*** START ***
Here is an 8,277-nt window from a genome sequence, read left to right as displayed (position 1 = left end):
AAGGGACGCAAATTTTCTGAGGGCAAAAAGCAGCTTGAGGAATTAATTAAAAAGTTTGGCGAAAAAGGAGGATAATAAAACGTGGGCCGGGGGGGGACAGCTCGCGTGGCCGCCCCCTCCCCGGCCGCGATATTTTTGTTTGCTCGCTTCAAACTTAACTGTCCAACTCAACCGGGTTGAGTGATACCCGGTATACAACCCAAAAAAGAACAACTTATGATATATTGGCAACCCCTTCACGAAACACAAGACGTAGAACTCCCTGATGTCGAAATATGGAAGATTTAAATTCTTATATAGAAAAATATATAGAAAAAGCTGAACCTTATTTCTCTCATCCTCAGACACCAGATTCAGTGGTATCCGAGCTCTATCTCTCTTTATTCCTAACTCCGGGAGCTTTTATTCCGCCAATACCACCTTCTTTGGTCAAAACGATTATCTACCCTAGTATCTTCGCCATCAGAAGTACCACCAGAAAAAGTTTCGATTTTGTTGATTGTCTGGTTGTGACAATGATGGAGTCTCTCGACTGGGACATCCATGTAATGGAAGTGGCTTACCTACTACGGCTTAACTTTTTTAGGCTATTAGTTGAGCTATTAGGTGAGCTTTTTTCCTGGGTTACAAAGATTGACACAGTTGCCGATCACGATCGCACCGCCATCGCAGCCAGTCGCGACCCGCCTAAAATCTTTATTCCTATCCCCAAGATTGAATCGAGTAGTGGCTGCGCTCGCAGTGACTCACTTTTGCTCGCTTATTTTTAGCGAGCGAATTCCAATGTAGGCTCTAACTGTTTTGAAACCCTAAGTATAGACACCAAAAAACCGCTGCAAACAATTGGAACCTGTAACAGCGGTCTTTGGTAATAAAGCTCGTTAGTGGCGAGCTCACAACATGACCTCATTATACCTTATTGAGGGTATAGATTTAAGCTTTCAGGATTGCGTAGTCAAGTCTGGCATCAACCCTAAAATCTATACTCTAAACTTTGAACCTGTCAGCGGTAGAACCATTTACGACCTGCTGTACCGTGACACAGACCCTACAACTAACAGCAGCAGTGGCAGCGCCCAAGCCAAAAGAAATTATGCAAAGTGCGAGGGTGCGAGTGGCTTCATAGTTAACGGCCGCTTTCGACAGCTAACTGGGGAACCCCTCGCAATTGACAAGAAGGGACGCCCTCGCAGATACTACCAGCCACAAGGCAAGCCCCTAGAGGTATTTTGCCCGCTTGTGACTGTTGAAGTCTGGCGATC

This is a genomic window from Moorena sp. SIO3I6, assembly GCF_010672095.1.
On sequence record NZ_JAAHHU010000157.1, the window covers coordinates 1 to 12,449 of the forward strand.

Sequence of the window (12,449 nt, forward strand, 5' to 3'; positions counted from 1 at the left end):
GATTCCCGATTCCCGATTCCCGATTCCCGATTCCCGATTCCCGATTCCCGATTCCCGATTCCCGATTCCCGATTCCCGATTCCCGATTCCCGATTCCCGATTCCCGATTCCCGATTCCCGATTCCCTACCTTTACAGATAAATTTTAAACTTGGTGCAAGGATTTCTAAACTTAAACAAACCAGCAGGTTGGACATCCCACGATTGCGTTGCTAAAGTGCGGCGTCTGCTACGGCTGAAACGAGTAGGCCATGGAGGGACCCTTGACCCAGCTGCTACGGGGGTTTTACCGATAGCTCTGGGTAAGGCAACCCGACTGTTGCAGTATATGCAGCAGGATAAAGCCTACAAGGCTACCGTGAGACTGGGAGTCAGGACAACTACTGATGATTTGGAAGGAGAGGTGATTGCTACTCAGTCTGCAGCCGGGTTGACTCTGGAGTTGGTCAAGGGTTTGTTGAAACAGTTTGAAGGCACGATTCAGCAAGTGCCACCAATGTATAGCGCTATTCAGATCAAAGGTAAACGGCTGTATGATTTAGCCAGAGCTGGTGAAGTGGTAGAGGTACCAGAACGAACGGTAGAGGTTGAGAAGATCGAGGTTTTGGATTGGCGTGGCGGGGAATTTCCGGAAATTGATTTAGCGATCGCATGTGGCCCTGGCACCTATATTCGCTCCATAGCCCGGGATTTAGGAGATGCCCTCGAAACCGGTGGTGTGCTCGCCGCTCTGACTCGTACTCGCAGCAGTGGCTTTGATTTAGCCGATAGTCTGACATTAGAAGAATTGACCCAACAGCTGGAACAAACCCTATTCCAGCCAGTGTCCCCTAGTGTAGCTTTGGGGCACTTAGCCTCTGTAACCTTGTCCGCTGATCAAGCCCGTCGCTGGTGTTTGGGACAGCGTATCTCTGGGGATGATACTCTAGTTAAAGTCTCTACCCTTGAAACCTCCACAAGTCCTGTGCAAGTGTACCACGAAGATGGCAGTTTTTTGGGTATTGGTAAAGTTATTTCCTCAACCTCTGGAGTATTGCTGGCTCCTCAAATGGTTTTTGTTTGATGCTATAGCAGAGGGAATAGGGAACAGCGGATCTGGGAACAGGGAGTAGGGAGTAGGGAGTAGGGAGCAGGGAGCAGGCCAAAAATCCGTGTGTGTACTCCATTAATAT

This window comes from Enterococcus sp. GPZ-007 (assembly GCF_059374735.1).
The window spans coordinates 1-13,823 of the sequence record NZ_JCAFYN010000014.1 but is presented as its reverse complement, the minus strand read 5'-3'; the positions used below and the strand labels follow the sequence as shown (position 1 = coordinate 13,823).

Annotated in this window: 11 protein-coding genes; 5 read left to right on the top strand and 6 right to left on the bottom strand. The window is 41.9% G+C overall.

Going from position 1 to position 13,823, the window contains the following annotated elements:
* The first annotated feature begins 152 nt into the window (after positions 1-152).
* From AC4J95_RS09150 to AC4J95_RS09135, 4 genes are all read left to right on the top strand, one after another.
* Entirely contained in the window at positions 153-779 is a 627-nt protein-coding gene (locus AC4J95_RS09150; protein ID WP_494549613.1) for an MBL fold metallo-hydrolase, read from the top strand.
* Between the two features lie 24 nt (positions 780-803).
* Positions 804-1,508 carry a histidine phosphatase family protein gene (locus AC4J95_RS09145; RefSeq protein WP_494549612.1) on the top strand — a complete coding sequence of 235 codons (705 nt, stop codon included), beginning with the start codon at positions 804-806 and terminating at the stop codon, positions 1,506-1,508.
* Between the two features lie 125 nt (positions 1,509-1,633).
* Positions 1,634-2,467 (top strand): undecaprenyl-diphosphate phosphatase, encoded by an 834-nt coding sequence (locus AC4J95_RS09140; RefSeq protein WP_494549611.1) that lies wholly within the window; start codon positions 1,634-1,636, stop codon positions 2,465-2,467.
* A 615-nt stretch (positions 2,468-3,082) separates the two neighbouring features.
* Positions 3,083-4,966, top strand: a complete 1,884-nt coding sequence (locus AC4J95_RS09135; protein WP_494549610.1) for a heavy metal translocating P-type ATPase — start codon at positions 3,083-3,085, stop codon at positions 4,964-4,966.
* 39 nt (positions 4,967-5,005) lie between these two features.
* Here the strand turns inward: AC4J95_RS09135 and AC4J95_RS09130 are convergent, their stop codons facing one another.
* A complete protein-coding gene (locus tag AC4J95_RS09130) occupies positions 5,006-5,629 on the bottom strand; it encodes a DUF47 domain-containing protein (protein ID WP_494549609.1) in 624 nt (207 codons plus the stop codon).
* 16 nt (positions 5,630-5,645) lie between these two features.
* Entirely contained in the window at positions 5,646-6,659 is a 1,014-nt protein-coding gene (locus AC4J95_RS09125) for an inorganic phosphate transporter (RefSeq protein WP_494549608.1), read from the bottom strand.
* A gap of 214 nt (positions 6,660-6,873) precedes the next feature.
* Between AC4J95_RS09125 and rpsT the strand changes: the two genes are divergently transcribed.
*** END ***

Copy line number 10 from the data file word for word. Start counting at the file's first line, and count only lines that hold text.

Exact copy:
Going from position 1 to position 13,823, the window contains the following annotated elements: